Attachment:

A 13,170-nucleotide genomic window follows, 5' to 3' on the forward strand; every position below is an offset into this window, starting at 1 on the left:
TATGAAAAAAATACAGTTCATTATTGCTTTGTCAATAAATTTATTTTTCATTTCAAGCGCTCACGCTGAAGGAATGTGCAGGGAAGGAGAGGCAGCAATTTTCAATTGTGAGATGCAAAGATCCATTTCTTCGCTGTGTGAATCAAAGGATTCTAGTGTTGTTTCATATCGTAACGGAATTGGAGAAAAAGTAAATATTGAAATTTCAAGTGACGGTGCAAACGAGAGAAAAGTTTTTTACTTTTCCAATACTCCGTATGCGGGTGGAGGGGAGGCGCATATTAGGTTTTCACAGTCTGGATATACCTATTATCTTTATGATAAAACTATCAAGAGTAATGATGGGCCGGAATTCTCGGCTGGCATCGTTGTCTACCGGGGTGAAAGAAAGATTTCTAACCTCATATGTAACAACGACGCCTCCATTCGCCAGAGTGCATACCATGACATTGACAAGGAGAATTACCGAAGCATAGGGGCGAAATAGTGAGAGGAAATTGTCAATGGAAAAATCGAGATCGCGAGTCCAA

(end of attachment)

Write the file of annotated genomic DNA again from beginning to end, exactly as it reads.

A 13,170-nucleotide genomic window follows, 5' to 3' on the forward strand; every position below is an offset into this window, starting at 1 on the left:
TATGAAAAAAATACAGTTCATTATTGCTTTGTCAATAAATTTATTTTTCATTTCAAGCGCTCACGCTGAAGGAATGTGCAGGGAAGGAGAGGCAGCAATTTTCAATTGTGAGATGCAAAGATCCATTTCTTCGCTGTGTGAATCAAAGGATTCTAGTGTTGTTTCATATCGTAACGGAATTGGAGAAAAAGTAAATATTGAAATTTCAAGTGACGGTGCAAACGAGAGAAAAGTTTTTTACTTTTCCAATACTCCGTATGCGGGTGGAGGGGAGGCGCATATTAGGTTTTCACAGTCTGGATATACCTATTATCTTTATGATAAAACTATCAAGAGTAATGATGGGCCGGAATTCTCGGCTGGCATCGTTGTCTACCGGGGTGAAAGAAAGATTTCTAACCTCATATGTAACAACGACGCCTCCATTCGCCAGAGTGCATACCATGACATTGACAAGGAGAATTACCGAAGCATAGGGGCGAAATAGTGAGAGGAAATTGTCAATGGAAAAATCGAGATCGCGAGTCCAA